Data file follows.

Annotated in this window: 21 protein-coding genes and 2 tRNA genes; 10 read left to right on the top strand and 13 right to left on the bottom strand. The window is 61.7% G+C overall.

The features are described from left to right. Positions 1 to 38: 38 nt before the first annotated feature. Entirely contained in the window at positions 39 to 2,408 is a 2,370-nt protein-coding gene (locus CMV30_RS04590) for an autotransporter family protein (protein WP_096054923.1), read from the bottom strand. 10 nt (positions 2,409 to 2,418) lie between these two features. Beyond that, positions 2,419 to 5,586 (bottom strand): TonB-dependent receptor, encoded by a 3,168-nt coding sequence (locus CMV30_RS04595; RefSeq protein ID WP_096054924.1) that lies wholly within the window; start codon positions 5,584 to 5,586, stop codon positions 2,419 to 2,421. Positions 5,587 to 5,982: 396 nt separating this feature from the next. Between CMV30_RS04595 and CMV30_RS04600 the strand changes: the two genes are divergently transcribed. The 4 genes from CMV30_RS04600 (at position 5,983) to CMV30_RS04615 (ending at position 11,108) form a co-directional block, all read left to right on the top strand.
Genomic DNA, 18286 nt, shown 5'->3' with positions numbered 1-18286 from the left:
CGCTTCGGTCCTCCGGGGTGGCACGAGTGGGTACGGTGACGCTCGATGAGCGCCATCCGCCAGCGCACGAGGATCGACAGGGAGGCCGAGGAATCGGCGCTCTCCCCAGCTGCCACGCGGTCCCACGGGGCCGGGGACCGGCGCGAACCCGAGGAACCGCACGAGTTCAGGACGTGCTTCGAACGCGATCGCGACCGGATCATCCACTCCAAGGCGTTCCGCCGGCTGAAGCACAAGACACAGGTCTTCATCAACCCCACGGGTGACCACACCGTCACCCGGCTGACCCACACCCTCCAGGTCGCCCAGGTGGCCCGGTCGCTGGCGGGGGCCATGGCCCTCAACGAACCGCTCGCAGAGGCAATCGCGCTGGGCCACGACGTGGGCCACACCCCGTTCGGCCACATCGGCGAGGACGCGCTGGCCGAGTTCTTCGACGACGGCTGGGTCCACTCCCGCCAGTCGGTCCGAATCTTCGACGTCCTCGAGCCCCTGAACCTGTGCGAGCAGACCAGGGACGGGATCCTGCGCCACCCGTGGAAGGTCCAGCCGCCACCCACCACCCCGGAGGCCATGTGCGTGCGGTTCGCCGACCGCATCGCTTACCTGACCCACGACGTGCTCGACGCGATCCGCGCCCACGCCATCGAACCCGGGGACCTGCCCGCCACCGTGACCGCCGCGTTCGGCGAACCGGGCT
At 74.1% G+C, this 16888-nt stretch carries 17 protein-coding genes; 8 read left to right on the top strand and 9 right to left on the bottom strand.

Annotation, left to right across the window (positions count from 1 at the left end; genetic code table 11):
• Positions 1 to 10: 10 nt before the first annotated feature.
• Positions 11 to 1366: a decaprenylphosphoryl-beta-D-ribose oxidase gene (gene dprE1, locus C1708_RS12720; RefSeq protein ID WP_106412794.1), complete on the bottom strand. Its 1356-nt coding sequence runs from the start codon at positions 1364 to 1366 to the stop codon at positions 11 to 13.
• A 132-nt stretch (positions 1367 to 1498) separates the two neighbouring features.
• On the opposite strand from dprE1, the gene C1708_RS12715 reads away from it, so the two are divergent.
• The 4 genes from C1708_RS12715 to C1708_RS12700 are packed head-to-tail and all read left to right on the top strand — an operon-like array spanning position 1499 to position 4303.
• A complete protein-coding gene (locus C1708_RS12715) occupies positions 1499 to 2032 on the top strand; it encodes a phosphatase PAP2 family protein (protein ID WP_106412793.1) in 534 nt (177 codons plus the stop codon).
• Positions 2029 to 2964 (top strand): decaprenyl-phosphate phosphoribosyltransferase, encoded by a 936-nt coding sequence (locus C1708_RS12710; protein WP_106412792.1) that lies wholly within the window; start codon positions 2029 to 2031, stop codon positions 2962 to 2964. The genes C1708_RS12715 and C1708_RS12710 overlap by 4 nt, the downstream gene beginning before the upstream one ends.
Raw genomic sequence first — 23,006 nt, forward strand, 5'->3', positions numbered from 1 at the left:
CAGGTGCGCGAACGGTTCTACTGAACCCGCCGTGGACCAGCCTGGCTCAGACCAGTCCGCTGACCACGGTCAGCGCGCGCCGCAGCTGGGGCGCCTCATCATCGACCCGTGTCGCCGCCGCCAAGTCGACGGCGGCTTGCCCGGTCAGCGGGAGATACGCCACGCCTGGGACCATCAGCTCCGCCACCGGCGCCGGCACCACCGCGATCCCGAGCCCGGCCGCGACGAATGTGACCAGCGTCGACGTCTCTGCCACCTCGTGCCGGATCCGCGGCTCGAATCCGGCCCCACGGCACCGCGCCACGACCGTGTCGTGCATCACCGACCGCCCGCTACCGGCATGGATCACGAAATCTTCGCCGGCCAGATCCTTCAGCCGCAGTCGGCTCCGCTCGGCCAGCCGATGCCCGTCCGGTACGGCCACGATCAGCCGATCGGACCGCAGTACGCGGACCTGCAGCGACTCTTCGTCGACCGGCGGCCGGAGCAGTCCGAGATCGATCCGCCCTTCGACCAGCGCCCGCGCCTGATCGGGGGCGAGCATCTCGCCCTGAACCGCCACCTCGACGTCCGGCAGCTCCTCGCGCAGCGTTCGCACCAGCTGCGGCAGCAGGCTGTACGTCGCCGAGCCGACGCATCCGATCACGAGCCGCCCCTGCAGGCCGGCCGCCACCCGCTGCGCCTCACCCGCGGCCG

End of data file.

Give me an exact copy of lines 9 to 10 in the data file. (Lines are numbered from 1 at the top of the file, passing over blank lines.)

• A 132-nt stretch (positions 1367 to 1498) separates the two neighbouring features.
• On the opposite strand from dprE1, the gene C1708_RS12715 reads away from it, so the two are divergent.